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Spaniards Demand Prime Minister's Resignation with Change.org Petition

BY Antonella Napolitano | Wednesday, February 20 2013

The Barcenas documents published by El País, as displayed on the Change.org petition.

"I demand the immediate resignation of Prime Minister Mariano Rajoy and the calling of elections, as well as the resignation of any member of the People's Party named in the documents who holds office publicly or in the party." That's not an opposition leader speaking but more than a million Spanish citizens who signed a petition on Change.org as a reaction to an unprecedented corruption scandal involving the highest ranks of the government. Read More

WeGov

Spanish Physicians Mount Online Campaign to Protest Cuts to Immigrant Health Care

BY Lisa Goldman | Tuesday, September 11 2012

Screenshot taken from Derecho a Curar website

In response to budget cuts that would eliminate free health care for undocumented immigrants, Spanish physicians created an online protest campaign under the auspices of Medicos del Mundo. Read More

Open-Source Software for Governments in Spain

BY Miranda Neubauer | Wednesday, May 30 2012

Two autonomous regions of Spain have recently made strides towards promoting open-source software for governmental use. Read More

Still a Long Way to Go for Spain's First Transparency Law

BY Antonella Napolitano | Monday, April 23 2012

Helen Darbishire presents the Access Info and Avaaz petition. Photo by Tuderechoasaber

Last Wednesday, the Spanish government presented a draft freedom of information law at the Open Government Partnership conference in Brasilia, but faced strong criticism coming from civil society and NGOs. For the first time in Spain, the law will create specific rules for information access and transparency. Activists, though, argue that the draft is not strong enough and does not meet international standards, as it fails to recognize access as a fundamental right and gives a restrictive definition of the information that can be accessed. Read More

Is It Time for Transparency in Spain?

BY Antonella Napolitano | Monday, April 2 2012

Image: h de c / Flickr

The right-leaning government of Spain is working on the creation of a new transparency and information access law, for the first time in the history of the country. In the expectation that Spain will adopt the new law soon, two open government NGOs recently launched a new site, Tuderechoasaber.es (Your Right to Know). The site helps citizens find the right body to address a freedom of information request. Read More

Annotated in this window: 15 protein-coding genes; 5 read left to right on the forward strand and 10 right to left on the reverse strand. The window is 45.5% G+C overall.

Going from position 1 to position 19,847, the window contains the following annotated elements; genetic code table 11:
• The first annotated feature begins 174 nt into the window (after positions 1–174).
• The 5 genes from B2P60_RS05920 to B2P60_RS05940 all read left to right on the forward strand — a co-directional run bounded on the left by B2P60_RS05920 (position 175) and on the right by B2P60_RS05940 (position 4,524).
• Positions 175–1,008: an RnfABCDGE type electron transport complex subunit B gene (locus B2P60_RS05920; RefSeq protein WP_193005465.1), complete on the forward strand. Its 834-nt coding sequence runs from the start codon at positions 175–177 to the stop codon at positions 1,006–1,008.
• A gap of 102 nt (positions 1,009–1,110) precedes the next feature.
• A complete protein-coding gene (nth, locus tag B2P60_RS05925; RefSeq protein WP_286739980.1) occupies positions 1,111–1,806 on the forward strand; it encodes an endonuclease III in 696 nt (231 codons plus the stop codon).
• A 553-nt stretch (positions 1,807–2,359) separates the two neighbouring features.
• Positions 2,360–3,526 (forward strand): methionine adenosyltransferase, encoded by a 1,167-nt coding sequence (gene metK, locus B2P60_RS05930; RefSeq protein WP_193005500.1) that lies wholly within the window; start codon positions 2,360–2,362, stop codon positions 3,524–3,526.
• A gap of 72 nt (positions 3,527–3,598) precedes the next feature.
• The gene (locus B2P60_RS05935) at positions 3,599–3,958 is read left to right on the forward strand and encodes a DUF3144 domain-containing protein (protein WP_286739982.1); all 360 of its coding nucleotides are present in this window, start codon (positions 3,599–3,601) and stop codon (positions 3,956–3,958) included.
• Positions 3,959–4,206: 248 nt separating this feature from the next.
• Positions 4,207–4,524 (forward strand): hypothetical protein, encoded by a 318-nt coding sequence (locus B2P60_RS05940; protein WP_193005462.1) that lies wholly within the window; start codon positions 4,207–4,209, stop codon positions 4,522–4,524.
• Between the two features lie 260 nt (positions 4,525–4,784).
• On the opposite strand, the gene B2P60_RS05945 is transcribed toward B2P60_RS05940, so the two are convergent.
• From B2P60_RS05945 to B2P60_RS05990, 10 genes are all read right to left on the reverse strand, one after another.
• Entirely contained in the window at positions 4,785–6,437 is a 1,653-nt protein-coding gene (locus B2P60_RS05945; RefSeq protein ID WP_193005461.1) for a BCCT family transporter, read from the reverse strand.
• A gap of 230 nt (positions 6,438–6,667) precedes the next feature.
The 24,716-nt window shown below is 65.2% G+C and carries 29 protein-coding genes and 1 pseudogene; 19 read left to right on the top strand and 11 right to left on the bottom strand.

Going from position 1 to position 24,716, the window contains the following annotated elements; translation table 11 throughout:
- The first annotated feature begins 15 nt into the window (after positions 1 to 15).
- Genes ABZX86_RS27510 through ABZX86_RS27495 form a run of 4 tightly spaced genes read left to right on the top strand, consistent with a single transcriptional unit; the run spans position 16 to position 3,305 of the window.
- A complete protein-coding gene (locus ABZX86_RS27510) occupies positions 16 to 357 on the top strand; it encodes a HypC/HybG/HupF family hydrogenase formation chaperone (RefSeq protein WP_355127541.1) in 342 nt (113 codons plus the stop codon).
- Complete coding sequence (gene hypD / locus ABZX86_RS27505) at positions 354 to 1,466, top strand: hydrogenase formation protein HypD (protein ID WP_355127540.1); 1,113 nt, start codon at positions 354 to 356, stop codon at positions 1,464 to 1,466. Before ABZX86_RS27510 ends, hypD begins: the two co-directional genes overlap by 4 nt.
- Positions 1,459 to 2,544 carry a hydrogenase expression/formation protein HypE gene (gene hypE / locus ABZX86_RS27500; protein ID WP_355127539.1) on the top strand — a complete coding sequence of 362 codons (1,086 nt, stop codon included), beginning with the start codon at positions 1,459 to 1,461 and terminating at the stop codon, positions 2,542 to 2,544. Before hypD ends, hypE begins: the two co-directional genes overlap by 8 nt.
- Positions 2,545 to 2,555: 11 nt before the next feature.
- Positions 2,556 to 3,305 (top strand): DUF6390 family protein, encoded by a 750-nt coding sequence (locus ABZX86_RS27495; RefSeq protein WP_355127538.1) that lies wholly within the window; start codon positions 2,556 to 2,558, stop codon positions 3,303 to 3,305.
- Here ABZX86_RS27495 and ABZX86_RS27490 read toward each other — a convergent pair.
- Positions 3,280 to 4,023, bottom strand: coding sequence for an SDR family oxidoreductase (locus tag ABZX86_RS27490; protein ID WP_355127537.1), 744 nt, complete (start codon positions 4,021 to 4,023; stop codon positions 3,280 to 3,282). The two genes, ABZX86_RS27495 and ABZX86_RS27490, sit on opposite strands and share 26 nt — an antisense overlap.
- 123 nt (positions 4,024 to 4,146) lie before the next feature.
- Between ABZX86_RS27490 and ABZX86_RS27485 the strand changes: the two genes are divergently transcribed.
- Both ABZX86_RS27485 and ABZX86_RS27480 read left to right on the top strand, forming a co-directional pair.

In Spain it was Halloween time for Prime Minister candidates

BY Antonella Napolitano | Tuesday, November 1 2011

Websites hacked and Twitter pictures: even though it is not traditionally Spanish, Halloween has been celebrated by Spanish people. And somebody found the time to ask "trick or treat" to PM candidates. Well, sort ... Read More

The Europe Roundup: Open By Default

BY Antonella Napolitano | Tuesday, October 25 2011

Spain | Open By Default The Spanish Government has approved a Royal Decree that promotes openness and reuse of public data of the public sector, following a public consultation that happened at the end of last year. The ... Read More

Searches for "Revolution": Up in Egypt, Greece, Spain and the USA

BY Micah L. Sifry | Tuesday, October 18 2011

If Google search trends can predict where flu will break out in advance of actual reports of flu, can search trends also predict where revolutions are brewing? Judging from search trends in Egypt, Greece, Spain and the ... Read More

The Europe Roundup: How the Indignados Movement is Redefining Politics

BY Antonella Napolitano | Tuesday, October 18 2011

Spain | How the Indignados Movement is Redefining Politics  While the OccupyWallStreet protest spread around the world, it's time to rethink action and objectives for those who helped start this movement, the ... Read More

In Spain, 'Indignados' Continue to Make Demands

BY Nick Judd | Thursday, September 29 2011

Reading up on the doings of the "indignados," a group of Spanish protesters known first for a prolonged occupation of the square in Madrid's Puerta del Sol — in the style of the Jan. 25 protesters who occupied ... Read More